The landlords of a pub hoping to host a 'freshers' music event in Penryn later this month will go before Cornwall Council tomorrow to plead their case after after Environmental Health lodged an objection.

It would be the second drum and bass event at The Kings Arms in Penryn, aimed at new university students, after landlords Nate Foster and Brooks Mills hosted their first in August.

Nate has now applied to Cornwall Council for a temporary event notice (TEN) to hold a second at the Broad Street pub, for a maximum capacity of 250 people, between September 23 and 24.

The application states it would be a: "Drum and bass event targeted at freshers. All audio will be in the function room to the rear of the building, whilst serving alcohol at the existing main bar to the front."

It would include the sale of late night refreshment, between 8pm and 2am.

However, the couple were shocked to learn that Environmental Health had objected on the grounds of 'prevention of public nuisance', stating: "Following noise complaints by residents for the previous drum and bass event, this department is concerned that this music event will cause further disturbance to the residents due to the late hour, we notified the applicant following the previous event that we would not be able to support further events.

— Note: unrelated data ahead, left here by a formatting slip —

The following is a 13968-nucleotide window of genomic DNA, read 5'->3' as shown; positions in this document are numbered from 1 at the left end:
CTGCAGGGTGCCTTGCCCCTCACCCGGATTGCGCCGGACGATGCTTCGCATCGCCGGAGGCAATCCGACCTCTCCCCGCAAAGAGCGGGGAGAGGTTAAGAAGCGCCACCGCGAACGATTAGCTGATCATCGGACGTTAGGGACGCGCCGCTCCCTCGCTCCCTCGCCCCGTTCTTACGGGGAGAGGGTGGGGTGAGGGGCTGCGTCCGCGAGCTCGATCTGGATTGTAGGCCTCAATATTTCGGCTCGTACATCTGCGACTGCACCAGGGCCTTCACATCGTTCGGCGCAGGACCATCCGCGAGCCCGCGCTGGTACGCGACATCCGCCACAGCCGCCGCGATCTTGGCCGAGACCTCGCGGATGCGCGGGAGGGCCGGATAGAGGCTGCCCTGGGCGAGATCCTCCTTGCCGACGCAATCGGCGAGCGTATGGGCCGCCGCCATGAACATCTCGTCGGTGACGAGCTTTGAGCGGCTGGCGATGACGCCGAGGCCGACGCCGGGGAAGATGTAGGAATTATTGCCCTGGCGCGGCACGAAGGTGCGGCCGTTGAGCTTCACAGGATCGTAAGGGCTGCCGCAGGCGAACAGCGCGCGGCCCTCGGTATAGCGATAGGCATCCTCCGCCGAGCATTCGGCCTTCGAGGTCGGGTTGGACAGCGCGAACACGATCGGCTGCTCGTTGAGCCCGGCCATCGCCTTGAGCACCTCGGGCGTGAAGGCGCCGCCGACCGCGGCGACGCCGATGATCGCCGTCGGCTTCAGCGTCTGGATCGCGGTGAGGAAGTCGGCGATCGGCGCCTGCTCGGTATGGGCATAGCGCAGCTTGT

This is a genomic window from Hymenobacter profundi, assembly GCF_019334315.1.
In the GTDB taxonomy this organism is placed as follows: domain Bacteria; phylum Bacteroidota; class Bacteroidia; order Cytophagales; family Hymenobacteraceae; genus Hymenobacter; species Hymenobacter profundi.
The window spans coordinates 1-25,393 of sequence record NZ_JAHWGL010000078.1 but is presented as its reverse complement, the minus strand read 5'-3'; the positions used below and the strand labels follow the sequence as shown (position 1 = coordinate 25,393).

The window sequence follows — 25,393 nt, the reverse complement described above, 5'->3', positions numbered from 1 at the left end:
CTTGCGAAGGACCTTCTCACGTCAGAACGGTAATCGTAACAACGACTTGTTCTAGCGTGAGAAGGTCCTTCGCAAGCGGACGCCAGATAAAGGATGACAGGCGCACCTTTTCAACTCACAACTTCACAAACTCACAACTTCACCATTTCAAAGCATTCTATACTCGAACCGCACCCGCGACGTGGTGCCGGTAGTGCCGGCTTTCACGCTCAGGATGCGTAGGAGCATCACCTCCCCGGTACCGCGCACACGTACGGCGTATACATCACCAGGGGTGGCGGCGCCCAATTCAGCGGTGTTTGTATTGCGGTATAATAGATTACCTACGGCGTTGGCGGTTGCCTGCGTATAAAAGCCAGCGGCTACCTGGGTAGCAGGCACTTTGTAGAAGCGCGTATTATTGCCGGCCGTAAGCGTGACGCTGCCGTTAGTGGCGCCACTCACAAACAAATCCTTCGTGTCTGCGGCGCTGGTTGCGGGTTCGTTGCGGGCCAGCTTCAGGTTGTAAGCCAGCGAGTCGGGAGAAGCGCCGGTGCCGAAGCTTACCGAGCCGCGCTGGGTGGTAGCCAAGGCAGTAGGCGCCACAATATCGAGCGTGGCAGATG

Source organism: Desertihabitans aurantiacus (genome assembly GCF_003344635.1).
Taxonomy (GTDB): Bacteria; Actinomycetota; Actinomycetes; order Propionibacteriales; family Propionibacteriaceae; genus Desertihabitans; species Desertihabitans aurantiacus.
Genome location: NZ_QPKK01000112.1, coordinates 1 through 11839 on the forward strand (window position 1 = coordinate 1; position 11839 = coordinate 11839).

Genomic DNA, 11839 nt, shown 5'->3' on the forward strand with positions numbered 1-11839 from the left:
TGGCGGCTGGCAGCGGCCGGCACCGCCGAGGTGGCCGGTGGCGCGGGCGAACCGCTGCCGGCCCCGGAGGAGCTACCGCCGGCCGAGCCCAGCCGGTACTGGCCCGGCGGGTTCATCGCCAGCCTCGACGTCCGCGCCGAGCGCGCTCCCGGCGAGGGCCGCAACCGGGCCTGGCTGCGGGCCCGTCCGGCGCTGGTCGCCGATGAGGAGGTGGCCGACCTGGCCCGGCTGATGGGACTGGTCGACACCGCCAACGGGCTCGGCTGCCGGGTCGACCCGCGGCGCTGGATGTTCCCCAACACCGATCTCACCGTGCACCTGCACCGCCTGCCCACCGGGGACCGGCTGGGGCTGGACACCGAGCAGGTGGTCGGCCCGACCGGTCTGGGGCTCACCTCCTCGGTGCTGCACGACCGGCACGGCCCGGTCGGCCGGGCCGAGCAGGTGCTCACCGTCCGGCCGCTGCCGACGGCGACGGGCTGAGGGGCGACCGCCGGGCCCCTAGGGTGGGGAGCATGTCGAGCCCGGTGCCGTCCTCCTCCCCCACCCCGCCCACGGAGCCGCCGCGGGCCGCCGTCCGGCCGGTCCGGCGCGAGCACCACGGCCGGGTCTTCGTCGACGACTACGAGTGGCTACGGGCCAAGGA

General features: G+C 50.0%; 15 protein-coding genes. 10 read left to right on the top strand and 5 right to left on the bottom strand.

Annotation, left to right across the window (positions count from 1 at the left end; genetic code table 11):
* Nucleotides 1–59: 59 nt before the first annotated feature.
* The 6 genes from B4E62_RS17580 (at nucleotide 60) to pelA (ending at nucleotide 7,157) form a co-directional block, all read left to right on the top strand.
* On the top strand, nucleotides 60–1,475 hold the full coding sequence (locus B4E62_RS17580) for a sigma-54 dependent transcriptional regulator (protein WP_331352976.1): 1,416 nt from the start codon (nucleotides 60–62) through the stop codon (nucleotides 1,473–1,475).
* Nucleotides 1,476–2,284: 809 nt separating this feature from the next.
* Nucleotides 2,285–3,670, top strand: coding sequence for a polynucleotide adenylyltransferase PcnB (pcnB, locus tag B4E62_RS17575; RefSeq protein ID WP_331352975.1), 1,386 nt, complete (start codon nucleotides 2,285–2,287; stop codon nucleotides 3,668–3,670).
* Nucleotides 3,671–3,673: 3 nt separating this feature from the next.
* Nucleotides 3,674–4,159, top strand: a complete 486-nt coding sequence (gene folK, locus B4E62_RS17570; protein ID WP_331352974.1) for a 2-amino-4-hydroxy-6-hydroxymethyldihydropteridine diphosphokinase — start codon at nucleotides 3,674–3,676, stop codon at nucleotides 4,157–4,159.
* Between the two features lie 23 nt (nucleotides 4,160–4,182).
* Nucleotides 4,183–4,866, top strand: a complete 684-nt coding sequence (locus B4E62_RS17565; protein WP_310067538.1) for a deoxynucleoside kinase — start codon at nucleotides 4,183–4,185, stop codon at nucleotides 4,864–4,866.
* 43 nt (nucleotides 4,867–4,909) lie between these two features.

"The area is one of mixed use, with residents in close proximity to The Kings Arms and therefore any further late night disturbance would not be promoting the licensing objective of prevention of public nuisance. We therefore object to this TEN.”

However, the couple claim the first they had heard about the complaint was last week, after the event notice request had been submitted, when they were notified that Cornwall Council's Licensing Act Sub Committee was to consider on Wednesday whether to issue a counter notice.

Nate told the Packet: "They have had one unconfirmed complaint, that's it. That's all they told us.

"We're just trying to build an event to keep students here, to stop the massive influx to Falmouth.

"The last event was a massive success. We had no Covid issues, no problems. We monitored decibel levels in the pub and around, we had to ensure extra security, closed the beer garden and smoking area. Everything we could do.

"We didn't get the complaint at the time. That was the first time we knew about the complaint [from an event] over a month ago."

The couple also pointed out that Falmouth town centre was a similar mix of residential and commercial properties, and events still took place.

The licensing meeting takes place at the council offices in Bodmin on Wednesday, from 10am.